Micromasonry is a fabrication technique to self-assemble micrometric and sub-micrometric three-dimensional units into larger structures. The technique is based on the self-assembly construction and hierarchical design of biological materials.
It was developed by Spanish materials scientist Javier G. Fernandez of the Massachusetts Institute of Technology to produce artificial organs by self-assembling groups of biological cells in biocompatible polymers. This method allows the self-assembly of encapsulated cells in 3D geometries, enabling the fabrication of biological tissue following an approach similar to building a brick structure. Because this bottom-up method of fabrication, the resulting constructions are some times referred as "bio-Legos".
Micromasonry is considered an important breakthrough in fabrication for modern tissue engineering, for its simplicity, efficiency, and for being the major example in the merge of microelectronic engineering techniques and biological functionality.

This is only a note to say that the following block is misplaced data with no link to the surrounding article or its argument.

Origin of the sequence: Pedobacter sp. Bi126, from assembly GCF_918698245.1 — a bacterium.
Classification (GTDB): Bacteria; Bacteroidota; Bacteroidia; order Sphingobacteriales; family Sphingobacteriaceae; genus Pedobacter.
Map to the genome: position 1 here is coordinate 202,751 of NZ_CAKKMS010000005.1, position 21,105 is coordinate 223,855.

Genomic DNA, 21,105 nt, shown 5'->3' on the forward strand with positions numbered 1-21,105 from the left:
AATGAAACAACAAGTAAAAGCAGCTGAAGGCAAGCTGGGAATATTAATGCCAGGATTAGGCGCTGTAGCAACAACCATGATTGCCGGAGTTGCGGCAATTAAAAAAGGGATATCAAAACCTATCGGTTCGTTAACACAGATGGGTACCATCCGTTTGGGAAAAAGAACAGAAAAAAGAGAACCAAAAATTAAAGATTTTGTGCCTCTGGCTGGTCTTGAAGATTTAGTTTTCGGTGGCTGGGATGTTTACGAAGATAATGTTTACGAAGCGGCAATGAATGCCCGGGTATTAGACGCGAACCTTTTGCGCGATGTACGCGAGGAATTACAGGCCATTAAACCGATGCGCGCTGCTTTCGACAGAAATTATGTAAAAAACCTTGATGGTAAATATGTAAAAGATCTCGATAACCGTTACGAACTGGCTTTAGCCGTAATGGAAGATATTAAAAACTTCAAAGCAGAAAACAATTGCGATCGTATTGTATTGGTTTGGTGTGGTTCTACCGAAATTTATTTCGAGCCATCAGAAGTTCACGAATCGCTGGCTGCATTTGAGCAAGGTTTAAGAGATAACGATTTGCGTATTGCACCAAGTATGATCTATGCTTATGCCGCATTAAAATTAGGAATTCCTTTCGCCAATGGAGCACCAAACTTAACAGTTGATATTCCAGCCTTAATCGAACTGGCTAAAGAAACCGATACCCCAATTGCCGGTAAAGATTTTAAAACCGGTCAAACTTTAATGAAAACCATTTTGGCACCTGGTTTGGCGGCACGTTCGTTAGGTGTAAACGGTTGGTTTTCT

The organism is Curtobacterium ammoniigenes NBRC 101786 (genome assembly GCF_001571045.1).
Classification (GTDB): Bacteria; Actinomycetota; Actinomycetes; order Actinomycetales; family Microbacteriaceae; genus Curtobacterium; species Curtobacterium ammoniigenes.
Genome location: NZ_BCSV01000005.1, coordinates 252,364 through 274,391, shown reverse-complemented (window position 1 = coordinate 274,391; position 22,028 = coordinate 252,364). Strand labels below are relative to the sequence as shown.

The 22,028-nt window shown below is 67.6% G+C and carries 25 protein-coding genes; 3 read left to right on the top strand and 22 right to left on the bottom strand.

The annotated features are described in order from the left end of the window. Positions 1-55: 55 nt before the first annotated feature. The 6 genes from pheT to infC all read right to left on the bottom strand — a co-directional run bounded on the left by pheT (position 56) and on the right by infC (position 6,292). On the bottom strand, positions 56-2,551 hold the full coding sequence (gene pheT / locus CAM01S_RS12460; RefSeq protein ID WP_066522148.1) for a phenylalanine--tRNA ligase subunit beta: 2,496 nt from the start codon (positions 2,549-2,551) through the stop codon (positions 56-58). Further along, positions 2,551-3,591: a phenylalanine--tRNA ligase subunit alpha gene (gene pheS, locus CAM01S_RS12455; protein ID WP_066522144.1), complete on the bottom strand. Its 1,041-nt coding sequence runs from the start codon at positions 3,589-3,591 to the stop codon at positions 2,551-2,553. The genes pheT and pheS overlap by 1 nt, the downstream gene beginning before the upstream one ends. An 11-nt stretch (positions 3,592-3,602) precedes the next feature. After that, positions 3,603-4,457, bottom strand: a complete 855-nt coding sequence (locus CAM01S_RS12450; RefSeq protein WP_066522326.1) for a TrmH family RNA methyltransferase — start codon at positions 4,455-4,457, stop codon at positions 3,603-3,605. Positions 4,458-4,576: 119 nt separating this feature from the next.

Micromasonry is often referred as "bio-legos" or "biological legos" because its extensive use for the construction of biological tissue.
- Trafton, Anne (2010). Building organs block by block. MIT News
- Schott, Ben (2010) Micromasonry & Biological Lego. The New York Times
- Armstrong Moore, Elizabeth (2010). Breakthrough in tissue engineering: 'Bio-Legos'. CNET
- Wolfson, Wendy (2010). Human Lego may one day build artificial organs. New Scientist
- Keum, Hohyun (2012). Silicon micro-masonry using elastomeric stamps for three-dimensional microfabrication. J.Micromech.Microeng